Nanny for the Millionaire's Twins

By: Susan Meier



 “I’m surprised you didn’t know about swings.”

 He gaped at her. “Who was I going to ask? I’ve only been talking to my mom again for a week and when she found out I had kids she just wanted me to come home.”

 “And she’d hired you a nanny.”

 “And she’d hired a nanny.”

 “So maybe your mom’s a lot smarter than you give her credit for?”

 He laughed.

 She smiled.

 And the room got quiet. The only sound was the music coming from the boxes and the creak of the kids’ swings. The happiness and relief Chance had been feeling suddenly disappeared and were replaced by tightness and anticipation. He liked her.

 He struggled with a sigh. Of course he liked her! She was helping him with his kids. And she was beautiful and he hadn’t been around a woman “that way” since Liliah—which, counting her pregnancy was fifteen months ago. Fifteen months without a date? Sheesh. Liliah had really done a number on him.

 But because she had, he wasn’t interested in a relationship. If he was going to have a woman in his life, it would strictly be for fun. No more potential heartaches. No more bitter fights. Just…fun. And a smart man didn’t get involved with his nanny just for fun.

 Especially not when he desperately needed her.

 He moved his gaze away from hers and pointed at the swing. “So they’re good for what? Twenty minutes in this thing?”

 “They can actually stay in longer. I’ve heard of moms letting their kids nap in there.”

 “It’s like a miracle.”

 “Well, spending hours in a swing can’t be good for a baby’s back. But once they’re out of the swing—” She bent and grabbed some plastic toys. “You put them in the play yard with a few of these and see what happens. Lots of times babies will entertain themselves if you let them.”

 He took a breath, said the word that had been choking in his chest all afternoon. “Thanks.”

 She glanced up at him with a smile. “You’re welcome.”

 But her smile quickly faded. So did his. Those male feelings swept over him again. She was so pretty. And the babies were so quiet, he felt like himself again. A man. Not just a daddy. She was attracted to him. He knew she was attracted to him. Her face told the story. It would be perfectly natural to start flirting right now…

 He stopped his thoughts. Stepped back.

 He’d already thought all this out. He didn’t want a relationship. He absolutely wasn’t going let another woman get close enough to hurt him—or the twins. And if he had no intention of getting close, then the only thing flirting would lead to was a fling.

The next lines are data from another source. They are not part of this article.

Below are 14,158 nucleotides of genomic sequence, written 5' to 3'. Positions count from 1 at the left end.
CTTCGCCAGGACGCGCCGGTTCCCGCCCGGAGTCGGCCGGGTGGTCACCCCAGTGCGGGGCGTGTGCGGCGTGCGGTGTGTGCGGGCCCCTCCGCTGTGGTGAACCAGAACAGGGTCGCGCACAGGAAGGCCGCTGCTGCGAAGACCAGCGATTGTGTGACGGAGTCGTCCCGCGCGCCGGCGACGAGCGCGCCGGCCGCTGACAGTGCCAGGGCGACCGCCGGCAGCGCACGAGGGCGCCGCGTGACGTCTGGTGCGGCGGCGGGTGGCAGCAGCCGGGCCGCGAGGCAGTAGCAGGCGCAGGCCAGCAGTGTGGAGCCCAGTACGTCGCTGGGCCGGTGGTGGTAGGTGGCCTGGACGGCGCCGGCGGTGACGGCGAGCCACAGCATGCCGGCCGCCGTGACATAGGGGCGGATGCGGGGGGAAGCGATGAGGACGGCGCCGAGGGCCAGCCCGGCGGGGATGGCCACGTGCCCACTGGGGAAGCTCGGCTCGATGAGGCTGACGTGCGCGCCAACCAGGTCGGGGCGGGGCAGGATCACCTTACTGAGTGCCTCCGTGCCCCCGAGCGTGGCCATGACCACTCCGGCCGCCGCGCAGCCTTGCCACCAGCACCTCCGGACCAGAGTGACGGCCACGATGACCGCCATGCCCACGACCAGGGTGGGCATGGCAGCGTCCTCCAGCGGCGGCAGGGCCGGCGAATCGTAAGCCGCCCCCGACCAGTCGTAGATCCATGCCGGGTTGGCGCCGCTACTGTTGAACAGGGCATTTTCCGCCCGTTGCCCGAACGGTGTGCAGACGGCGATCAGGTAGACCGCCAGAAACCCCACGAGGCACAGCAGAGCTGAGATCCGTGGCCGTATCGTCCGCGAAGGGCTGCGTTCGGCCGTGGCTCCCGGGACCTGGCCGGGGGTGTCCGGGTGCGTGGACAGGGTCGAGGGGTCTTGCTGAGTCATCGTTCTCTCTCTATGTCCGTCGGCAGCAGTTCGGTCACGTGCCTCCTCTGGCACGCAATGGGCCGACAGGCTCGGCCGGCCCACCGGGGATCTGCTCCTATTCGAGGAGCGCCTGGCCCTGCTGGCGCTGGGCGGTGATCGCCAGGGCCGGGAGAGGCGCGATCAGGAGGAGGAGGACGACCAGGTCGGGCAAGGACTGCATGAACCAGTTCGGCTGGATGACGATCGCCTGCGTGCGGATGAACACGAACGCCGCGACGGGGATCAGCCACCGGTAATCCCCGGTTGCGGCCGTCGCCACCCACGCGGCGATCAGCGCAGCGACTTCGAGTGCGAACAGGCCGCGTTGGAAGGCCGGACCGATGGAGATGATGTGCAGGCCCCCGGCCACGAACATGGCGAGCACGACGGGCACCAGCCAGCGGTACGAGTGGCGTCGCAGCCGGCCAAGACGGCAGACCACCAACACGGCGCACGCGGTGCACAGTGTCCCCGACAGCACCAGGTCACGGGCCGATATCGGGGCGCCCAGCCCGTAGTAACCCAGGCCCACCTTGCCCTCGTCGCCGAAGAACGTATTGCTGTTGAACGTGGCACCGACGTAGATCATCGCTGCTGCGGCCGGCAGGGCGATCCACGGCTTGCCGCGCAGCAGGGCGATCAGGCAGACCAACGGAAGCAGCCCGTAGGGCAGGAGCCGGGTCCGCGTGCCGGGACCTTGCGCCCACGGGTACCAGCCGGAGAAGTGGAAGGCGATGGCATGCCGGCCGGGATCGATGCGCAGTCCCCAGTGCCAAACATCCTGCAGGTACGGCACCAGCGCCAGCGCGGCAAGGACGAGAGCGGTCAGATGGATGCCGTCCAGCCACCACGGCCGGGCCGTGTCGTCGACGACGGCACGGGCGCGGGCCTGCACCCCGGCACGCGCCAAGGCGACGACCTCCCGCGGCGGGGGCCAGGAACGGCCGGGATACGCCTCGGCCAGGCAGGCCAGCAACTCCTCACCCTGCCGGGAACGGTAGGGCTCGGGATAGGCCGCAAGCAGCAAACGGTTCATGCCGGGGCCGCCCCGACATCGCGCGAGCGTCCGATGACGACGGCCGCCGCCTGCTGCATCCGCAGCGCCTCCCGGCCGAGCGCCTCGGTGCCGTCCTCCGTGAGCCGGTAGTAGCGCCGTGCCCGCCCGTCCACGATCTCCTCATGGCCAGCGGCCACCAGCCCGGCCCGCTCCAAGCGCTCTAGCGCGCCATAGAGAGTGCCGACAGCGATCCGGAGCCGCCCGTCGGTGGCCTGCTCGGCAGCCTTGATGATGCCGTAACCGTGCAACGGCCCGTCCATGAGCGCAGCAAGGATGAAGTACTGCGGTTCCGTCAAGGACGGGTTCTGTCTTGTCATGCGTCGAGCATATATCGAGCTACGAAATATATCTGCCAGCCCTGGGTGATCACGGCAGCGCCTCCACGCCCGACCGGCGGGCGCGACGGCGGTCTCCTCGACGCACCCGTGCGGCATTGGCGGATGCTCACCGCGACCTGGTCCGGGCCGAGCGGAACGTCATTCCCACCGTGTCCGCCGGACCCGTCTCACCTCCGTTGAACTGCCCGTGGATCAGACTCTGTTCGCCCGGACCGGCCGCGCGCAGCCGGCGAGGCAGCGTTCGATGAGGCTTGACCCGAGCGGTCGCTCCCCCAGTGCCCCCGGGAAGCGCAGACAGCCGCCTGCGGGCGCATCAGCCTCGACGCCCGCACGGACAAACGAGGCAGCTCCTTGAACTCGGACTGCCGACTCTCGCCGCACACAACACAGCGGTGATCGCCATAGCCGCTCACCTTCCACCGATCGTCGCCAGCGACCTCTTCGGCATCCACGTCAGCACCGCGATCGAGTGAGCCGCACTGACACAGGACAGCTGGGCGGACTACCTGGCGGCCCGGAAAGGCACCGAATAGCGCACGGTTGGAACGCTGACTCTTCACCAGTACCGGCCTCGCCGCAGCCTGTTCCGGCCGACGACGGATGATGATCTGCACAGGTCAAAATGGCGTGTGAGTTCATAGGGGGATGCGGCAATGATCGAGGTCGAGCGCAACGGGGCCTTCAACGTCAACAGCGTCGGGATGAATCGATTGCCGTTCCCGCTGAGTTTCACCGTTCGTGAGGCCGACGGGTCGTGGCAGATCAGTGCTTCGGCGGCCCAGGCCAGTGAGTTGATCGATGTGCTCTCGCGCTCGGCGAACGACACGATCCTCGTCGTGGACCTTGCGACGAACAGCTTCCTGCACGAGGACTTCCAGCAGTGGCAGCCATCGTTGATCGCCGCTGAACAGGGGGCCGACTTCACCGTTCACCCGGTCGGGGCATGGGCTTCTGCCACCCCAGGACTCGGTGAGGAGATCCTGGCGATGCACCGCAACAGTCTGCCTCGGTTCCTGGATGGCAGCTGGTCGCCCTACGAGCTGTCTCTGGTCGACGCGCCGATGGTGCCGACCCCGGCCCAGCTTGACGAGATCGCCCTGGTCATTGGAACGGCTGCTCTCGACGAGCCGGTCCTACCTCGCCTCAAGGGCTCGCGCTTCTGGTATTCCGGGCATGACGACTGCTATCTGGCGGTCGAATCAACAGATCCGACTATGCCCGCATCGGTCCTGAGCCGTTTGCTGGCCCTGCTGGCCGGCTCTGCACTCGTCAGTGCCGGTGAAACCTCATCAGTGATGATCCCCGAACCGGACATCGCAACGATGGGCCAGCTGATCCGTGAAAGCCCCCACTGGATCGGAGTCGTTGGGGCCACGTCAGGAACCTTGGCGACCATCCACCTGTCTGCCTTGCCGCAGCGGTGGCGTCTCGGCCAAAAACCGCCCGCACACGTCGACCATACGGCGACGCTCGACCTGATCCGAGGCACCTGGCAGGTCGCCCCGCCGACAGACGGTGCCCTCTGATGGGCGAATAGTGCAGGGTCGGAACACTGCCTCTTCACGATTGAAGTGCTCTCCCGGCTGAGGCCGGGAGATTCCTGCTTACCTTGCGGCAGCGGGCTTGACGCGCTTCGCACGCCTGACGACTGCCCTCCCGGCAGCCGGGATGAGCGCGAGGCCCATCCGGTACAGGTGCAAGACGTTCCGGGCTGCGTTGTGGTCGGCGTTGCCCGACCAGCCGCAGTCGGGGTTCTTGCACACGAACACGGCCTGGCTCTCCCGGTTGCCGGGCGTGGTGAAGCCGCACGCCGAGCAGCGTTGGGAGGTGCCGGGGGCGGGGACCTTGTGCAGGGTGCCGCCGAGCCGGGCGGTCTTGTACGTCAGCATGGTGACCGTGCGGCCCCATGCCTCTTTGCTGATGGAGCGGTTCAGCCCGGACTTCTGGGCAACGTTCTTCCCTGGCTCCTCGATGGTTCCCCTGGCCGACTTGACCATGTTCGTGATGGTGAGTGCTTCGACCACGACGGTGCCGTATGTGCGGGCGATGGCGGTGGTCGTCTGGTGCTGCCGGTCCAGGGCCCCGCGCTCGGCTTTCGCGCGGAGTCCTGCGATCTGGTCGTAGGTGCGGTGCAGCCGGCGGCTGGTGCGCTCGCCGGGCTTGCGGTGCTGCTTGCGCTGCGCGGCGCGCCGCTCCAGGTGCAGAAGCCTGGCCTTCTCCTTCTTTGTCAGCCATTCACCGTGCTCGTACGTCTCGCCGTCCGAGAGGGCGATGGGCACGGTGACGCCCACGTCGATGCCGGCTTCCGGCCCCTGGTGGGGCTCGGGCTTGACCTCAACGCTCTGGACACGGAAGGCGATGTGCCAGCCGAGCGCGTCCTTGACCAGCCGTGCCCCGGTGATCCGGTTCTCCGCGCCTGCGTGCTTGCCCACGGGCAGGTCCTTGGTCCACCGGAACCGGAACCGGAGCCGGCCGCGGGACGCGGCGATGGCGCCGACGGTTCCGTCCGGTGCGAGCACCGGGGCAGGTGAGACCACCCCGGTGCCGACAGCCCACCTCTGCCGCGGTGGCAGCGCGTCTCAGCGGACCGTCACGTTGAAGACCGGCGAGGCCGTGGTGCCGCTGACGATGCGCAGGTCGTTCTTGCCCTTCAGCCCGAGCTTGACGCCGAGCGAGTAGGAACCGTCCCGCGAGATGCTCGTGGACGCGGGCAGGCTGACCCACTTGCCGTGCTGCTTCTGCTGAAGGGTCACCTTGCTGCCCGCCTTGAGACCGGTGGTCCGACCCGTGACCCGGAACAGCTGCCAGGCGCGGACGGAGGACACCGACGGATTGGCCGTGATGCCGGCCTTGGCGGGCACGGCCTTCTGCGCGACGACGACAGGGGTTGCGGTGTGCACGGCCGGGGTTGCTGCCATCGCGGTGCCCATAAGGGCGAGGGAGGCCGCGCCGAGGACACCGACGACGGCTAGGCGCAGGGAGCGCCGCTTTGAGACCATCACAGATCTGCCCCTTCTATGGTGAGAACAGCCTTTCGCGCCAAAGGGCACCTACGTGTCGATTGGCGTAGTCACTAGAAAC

That was just wrong.

 He rubbed his hand along the back of his neck. “Your supper never did come down from the main house.”

 She took a pace back too. “I know.” She cleared her throat. “Think you’ll be okay while I go up and check on that?”

 He nodded. “Yeah. We’re good. In fact, if you want to stay up there and eat, you go ahead.”

 “Okay.” She pivoted and all but ran to the front door.

 He scrubbed his hand down his face. If he really wanted to keep himself in line around the nanny, he didn’t need to formulate a plan for the place of women in his life. All he had to do was remember how badly his last relationship had turned out. The pain of realizing he’d been used. The pain of discovering Liliah wanted nothing to do with his babies. She had been a boatload of trouble and drama.

 He frowned. Liliah had been a boatload of drama and trouble. And that was probably why Tory was so attractive to him. She was Liliah’s polar opposite. Nice, sweet and kind to his babies, Tory didn’t bring an ounce of drama to his life.

 But, after Liliah, even if Tory were his soul mate, a relationship wasn’t worth risking his trouble-free, drama-free household. And being involved with the nanny would certainly bring drama.

 He’d had his share of drama with Liliah.

 He didn’t want any more. No matter what form it took.

 * * *

 The next morning, Tory carried both babies into the kitchen. She slid them into their highchairs and began mixing cereal. “So, I take it everybody slept well.”

 Cindy giggled and Sam yelped.

 “Hey, hey, Sammy! I get it. You’re hungry. And I’m hurrying. But there’s only one of me. So you have to be patient.”

 She took the two bowls of cereal to the table, pulled out a chair and arranged it between both highchairs. “Okay. It’s just us now. So everybody has to be on best behavior.”

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